Avalanche Advisory

Turnagain Area Avalanche Advisory
Monday, January 23rd 2017 7:00 am by Aleph Johnston-Bloom
ARCHIVED ADVISORY - All advisories expire after 24 hours from the posting date/time.
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The Bottom Line

There is a MODERATE avalanche danger in the mountains surrounding Turnagain Pass for a variety of avalanche concerns. First, wind slab avalanches around 1 foot thick will be possible to trigger above treeline on slopes that get loaded today and that were loaded over the past two days. Second, on the steeper terrain that has seen little wind effect, expect to trigger sluffs that could be high volume and run far. Lastly, in the lower elevations (below 2,000', such as the Placer Valley area), watch for persistent soft slab avalanches 12-18" thick that could release on a layer of buried surface hoar. Watch for changing conditions. If the approaching storm arrives earlier in the day than forecasted the danger could rise to CONSIDERABLE.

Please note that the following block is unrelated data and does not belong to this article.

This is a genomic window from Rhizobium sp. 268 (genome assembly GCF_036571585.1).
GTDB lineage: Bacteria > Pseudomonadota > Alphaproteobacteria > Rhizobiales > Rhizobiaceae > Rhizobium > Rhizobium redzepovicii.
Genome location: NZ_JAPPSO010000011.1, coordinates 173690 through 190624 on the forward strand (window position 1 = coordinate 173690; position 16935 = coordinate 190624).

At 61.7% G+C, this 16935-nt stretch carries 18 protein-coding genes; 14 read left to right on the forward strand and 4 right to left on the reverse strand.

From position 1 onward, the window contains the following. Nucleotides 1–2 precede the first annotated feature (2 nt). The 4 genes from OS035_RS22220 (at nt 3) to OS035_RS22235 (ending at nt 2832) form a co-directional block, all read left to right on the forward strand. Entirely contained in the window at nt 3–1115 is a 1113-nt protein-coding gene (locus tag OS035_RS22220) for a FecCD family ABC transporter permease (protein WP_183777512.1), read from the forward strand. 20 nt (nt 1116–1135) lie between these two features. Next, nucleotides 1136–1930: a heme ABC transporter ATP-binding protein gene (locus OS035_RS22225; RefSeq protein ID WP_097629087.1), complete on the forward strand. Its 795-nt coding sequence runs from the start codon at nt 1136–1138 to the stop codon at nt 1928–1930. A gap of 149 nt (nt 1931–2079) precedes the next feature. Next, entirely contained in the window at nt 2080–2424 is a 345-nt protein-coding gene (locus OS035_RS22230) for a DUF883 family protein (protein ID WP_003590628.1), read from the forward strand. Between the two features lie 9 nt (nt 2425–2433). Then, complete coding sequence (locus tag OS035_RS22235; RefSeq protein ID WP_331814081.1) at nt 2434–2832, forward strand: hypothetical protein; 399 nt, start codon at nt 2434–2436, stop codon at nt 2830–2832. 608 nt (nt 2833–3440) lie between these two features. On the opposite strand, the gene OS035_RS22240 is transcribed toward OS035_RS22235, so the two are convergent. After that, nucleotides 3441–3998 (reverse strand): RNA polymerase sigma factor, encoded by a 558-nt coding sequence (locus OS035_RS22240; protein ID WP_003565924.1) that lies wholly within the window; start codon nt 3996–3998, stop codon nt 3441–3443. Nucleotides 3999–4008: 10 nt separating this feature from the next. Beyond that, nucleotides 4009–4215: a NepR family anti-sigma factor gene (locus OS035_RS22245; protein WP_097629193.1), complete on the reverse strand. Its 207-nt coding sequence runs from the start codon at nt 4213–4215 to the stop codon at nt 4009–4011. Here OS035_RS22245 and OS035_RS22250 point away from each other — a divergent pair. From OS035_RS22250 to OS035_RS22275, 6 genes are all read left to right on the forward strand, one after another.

Practice safe travel protocols, always carry rescue gear and please let us know what you see out there!!! Thanks to everyone who sent in observations over the weekend!

Girdwood Valley: 10" of new snow fell yesterday adding to the 8" that fell the day before. Slabs and loose snow avalanches (sluffs) both have the potential to be larger due to more snow. 

Summit Lake: Higher snowfall amounts fell on a generally weaker snowpack. Please check out the Saturday Summit Summary HERE


 Show the Complete North American Avalanche Danger Scale
2 Moderate Alpine / Above 2,500' Travel Advice: Heightened avalanche conditions on specific terrain features. Evaluate snow and terrain carefully; identify features of concern.
2 Moderate Treeline / 1,000'-2,500' Travel Advice: Heightened avalanche conditions on specific terrain features. Evaluate snow and terrain carefully; identify features of concern.
2 Moderate Below Treeline / Below 1,000' Travel Advice: Heightened avalanche conditions on specific terrain features. Evaluate snow and terrain carefully; identify features of concern.